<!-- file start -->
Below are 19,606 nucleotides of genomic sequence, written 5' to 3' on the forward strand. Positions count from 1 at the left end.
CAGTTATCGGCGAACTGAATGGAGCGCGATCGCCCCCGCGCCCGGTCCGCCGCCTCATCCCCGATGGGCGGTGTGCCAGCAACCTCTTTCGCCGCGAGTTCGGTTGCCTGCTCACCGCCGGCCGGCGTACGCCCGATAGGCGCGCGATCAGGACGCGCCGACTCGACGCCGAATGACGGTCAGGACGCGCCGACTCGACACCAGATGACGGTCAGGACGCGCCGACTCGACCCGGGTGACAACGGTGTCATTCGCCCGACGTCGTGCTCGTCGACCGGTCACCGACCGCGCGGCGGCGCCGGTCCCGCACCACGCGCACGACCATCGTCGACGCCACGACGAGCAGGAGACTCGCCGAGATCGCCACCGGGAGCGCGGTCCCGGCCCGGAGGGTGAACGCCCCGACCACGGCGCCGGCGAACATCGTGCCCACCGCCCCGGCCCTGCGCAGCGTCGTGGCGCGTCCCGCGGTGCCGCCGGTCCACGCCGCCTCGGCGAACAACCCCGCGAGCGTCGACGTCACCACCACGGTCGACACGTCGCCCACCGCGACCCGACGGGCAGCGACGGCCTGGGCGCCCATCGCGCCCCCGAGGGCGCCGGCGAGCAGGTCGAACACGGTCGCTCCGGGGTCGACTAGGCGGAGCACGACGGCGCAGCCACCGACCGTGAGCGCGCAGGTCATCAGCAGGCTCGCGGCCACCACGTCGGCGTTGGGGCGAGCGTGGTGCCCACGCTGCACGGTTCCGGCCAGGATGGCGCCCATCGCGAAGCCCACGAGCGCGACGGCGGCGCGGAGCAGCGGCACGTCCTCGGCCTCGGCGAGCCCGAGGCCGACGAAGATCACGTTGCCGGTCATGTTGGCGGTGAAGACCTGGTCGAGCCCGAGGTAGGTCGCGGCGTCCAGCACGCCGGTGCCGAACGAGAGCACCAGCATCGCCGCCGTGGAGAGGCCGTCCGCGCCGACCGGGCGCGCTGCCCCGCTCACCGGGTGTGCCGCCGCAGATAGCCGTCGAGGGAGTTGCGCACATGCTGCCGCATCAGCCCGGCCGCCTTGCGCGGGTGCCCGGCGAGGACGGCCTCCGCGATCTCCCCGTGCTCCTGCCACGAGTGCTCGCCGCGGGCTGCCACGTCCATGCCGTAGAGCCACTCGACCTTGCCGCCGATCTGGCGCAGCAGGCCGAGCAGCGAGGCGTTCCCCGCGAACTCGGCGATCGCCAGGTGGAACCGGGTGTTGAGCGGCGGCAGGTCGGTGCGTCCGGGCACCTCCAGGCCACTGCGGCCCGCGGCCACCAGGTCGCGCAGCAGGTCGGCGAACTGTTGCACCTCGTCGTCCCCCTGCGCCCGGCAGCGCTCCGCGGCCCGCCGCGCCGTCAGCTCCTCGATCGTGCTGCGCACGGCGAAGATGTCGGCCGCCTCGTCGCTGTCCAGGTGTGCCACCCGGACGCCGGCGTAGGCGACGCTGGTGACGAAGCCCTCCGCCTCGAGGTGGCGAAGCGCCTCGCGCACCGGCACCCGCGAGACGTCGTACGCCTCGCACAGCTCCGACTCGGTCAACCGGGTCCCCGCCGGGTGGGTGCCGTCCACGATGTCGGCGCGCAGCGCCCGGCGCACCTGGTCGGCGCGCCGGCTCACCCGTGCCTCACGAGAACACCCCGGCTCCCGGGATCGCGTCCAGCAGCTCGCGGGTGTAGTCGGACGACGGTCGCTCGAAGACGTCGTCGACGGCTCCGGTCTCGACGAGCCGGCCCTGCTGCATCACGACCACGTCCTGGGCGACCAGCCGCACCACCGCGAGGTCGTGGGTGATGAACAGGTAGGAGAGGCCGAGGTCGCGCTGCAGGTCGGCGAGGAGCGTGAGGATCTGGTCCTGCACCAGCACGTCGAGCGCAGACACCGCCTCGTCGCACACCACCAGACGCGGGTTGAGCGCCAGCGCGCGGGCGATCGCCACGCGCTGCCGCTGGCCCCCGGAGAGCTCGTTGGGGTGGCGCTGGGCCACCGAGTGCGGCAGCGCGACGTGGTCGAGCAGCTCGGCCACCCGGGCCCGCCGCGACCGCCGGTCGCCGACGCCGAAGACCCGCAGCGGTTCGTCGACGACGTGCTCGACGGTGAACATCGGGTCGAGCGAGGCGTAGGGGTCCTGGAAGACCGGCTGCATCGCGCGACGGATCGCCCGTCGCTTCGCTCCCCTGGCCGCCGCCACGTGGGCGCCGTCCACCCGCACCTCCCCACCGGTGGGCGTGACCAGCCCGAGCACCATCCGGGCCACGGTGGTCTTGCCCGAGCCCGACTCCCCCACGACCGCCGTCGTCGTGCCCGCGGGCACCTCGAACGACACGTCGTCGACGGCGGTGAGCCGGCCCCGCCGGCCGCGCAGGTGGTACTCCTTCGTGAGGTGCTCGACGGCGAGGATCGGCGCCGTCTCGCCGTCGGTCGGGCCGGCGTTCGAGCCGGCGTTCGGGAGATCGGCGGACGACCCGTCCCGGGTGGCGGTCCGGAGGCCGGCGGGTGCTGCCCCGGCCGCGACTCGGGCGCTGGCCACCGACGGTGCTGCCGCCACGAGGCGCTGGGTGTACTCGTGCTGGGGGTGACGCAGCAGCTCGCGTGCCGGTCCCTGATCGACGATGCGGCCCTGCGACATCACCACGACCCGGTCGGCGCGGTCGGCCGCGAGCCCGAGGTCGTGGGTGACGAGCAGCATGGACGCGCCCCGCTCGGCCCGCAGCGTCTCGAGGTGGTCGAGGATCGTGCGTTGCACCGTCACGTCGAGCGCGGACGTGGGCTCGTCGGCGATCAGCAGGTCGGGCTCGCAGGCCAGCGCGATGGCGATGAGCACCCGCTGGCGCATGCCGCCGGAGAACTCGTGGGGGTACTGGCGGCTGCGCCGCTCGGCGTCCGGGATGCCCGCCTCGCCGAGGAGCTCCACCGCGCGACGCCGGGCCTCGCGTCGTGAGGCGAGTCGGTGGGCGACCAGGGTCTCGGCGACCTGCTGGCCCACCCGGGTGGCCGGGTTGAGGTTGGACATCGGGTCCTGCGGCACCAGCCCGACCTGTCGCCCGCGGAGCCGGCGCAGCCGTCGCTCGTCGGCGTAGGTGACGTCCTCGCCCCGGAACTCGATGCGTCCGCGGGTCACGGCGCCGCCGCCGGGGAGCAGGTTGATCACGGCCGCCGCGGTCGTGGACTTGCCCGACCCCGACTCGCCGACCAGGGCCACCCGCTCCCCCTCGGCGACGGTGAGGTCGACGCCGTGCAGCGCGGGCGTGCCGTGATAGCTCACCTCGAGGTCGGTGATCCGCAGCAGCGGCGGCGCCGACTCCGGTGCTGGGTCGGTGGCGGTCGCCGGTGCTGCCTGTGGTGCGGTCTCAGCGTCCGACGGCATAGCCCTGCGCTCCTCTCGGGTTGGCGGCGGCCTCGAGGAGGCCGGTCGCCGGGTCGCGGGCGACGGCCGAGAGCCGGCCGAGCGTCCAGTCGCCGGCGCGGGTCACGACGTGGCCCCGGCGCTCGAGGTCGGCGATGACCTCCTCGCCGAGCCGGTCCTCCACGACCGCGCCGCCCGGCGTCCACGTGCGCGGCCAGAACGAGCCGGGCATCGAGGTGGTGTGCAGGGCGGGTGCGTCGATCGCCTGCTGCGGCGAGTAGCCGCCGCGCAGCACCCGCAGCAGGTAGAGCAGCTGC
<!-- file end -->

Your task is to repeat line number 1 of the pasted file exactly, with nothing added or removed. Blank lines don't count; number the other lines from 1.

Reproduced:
Below are 19,606 nucleotides of genomic sequence, written 5' to 3' on the forward strand. Positions count from 1 at the left end.